The future never works out quite the way we expect it to. That's just how the universe works. But as you gain education and experience, you will acquire the skills and wisdom to both choose a future that is realistic and achieve something that is close enough to your dreams to be satisfactory.
    Ah yes, when you're stressed out you still talk like a child, so you obviously have a long way to go on this "adulthood" thingie. Love is an instinct, it's something that every single human being is born with except for the tiny percentage who are wired wrong--sociopaths etc. Everyone falls in love, usually six or seven times during adolescence but certainly by age 25. These days marriage is a bit passe, but virtually everyone strives to settle down in a loving relationship with someone. To set yourself a goal that you will never have a long-term domestic partner like the rest of us is simply childish and unrealistic, and if you attempt to achieve that goal you will cause yourself a world of emotional turmoil. You may very well be able to suppress it and pretend it's not there, but emotional turmoil takes a heavy toll on your brain and it will reduce your ability to do anything else well. Besides, being married is hardly incompatible with doing great things. Most of the world's great leaders, authors, philosophers, artists, inventors and scientists were married.

    As for having children, that is becoming increasingly less common these days. My wife and I never had any and we're just fine. But we still have the normal healthy instinct to be caregivers so we have lots of dogs. A big part of being successful with this caveman body and brain of ours is figuring out how to divert those instincts we have into something we can happily live with, instead of trying to suppress them.
    Change is a normal attribute of the universe. You can hardly expect to be exempt from the laws of nature! You will continue to get smarter, wiser, more capable, more confident and more socially adept, so you will see more nuances in the world than you can see today.
    You should be mature enough, informed enough and sensible enough at this age to be able to look at your goals objectively and decide whether they are worthwhile, practical, interesting, and something you want to devote your life to. You should be able to hang onto them, but nonetheless they will adapt and adjust as your life progresses, just as you will adapt and adjust.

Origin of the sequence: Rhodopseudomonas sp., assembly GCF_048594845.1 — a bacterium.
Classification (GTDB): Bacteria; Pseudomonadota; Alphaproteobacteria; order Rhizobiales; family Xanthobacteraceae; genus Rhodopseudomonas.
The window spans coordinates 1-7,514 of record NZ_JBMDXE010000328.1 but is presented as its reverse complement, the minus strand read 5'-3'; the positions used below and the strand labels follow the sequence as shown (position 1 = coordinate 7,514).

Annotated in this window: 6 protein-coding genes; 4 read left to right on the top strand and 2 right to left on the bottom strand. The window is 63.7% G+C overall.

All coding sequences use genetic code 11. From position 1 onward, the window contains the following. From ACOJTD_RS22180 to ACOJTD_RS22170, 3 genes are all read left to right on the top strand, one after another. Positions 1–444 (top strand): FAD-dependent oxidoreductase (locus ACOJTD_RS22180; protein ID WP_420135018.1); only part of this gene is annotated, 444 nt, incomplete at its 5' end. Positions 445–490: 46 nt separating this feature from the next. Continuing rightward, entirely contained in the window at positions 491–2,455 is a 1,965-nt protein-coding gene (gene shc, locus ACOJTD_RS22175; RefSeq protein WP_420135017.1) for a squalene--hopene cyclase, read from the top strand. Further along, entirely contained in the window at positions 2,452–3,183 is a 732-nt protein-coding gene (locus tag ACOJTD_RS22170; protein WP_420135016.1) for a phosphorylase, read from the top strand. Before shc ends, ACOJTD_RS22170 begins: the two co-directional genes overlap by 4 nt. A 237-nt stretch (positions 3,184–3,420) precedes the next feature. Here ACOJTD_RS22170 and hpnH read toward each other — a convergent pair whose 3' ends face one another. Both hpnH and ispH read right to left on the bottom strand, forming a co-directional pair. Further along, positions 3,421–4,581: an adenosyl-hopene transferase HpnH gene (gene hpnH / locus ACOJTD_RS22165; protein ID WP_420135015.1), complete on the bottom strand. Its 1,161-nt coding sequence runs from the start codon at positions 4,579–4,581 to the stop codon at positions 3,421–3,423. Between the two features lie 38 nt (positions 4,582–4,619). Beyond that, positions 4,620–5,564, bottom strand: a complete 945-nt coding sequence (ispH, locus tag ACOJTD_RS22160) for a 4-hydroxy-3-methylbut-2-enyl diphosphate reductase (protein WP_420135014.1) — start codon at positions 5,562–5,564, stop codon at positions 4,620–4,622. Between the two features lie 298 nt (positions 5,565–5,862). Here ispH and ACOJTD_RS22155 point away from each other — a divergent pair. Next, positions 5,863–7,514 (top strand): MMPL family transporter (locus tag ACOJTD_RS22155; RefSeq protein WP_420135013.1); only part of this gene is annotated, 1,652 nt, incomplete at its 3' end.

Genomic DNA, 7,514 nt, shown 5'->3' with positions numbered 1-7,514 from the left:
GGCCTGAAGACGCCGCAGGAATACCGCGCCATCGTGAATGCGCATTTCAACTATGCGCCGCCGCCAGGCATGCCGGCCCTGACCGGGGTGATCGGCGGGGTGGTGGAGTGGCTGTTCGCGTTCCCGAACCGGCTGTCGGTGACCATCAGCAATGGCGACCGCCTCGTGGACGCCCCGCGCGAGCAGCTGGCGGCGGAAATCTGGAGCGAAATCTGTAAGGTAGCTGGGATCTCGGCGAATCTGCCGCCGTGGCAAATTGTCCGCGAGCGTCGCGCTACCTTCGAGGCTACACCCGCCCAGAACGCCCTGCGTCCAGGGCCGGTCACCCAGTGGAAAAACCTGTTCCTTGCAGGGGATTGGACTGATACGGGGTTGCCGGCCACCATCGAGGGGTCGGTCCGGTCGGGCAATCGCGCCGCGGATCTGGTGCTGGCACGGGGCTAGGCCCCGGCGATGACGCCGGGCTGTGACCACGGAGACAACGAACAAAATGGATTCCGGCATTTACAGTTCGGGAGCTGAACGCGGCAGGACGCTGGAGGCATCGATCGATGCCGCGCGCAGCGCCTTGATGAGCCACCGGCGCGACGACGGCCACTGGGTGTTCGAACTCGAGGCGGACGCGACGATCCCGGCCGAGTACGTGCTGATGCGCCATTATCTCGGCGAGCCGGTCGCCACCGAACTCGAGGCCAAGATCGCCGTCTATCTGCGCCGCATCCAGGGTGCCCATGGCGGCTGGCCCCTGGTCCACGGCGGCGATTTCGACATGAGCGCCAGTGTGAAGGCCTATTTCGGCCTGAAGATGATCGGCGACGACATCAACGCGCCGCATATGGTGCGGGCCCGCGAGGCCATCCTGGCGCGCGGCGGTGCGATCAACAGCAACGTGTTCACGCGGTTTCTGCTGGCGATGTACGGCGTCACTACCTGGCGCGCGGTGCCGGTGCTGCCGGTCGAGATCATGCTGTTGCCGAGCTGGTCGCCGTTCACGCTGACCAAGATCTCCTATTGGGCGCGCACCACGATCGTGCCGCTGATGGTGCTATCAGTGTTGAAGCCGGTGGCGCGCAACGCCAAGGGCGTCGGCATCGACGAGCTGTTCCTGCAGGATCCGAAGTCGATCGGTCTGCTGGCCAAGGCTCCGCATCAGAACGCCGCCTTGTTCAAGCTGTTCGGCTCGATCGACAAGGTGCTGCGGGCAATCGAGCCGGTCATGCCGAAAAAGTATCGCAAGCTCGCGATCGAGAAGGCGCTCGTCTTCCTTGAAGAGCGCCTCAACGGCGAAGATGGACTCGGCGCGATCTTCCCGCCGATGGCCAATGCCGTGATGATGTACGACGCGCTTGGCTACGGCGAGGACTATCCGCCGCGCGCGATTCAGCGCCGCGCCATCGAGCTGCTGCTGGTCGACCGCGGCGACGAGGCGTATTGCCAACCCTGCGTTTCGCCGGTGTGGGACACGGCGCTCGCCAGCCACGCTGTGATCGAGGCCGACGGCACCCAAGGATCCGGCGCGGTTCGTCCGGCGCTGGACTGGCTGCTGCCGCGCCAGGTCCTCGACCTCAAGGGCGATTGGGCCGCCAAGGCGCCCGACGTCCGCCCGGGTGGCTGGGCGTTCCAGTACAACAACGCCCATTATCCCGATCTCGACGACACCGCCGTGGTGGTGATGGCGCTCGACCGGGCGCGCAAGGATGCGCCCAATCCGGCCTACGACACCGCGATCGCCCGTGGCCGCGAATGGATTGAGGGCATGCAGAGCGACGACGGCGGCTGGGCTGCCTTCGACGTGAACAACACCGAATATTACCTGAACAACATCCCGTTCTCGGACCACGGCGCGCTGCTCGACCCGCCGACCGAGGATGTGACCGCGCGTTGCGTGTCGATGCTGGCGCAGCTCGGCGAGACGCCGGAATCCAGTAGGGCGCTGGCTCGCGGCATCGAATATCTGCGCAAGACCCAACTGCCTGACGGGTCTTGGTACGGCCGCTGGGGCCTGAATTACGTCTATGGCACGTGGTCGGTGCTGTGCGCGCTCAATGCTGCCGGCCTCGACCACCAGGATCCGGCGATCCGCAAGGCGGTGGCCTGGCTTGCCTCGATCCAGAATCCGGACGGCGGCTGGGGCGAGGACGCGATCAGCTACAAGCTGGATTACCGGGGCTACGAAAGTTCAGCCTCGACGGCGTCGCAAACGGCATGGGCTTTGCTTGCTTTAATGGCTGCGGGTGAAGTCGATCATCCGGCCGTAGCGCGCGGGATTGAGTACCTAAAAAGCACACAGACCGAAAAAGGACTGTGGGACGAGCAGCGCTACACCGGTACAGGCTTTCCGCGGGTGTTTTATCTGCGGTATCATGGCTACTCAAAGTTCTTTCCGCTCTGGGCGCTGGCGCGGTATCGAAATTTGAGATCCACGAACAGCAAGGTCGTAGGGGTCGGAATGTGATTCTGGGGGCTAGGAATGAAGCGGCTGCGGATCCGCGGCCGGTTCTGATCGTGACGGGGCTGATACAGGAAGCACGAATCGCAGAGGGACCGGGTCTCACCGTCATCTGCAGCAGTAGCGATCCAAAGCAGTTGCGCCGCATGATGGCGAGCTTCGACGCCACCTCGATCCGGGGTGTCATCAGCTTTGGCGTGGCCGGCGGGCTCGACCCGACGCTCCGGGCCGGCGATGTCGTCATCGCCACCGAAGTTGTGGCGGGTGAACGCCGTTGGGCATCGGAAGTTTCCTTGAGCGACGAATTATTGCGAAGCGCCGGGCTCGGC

I intended to become a mathematician or a scientist when I grew up. I didn't quite achieve that, but when I was a kid there was no such career as software development. That uses the same talents and training, and satisfies the same desires, as well as being something for which I am actually quite a bit better suited--pure logic that makes science look like bookkeeping and deep levels of hierarchy that make math look like solitaire. I have done a few great things and I'm proud of myself. I'm positive that the ten-year-old me who was mastering algebra and the twelve-year-old me who was doing differential calculus would not be disappointed to have seen how his life was going to turn out.
    No. But our old selves have an obligation, when they are still our young selves, to act like mature, responsible members of civilization, and choose goals that are realistic for us. You can't do that when you're eight, but you can sure do it when you're eighteen. The question is whether you're willing to do it!
    The only obligation that every human being should accept is to contribute to civilization rather than just taking and not giving anything back. We don't need a world full of Albert Einsteins and Winston Churchills and Mick Jaggers and Bill Gates and William Shakespeares. We need enough of those people to do the "jobs" that those people do, by advancing civilization and making the future better than the past. But we need millions of people who will simply keep civilization running, making sure that the present is at least as good as the past, and giving those exceptional people something to work with. We continue to automate more of the work of keeping civilization running, yet we still need bookkeepers and auto mechanics and cooks and janitors and bulldozer operators and welfare clerks and teacher's aides... and guys like me who play bass guitar in the band in the bar you go to on Saturday night, without feeling "irrelevant" because I never got to be Paul McCartney or John Entwistle.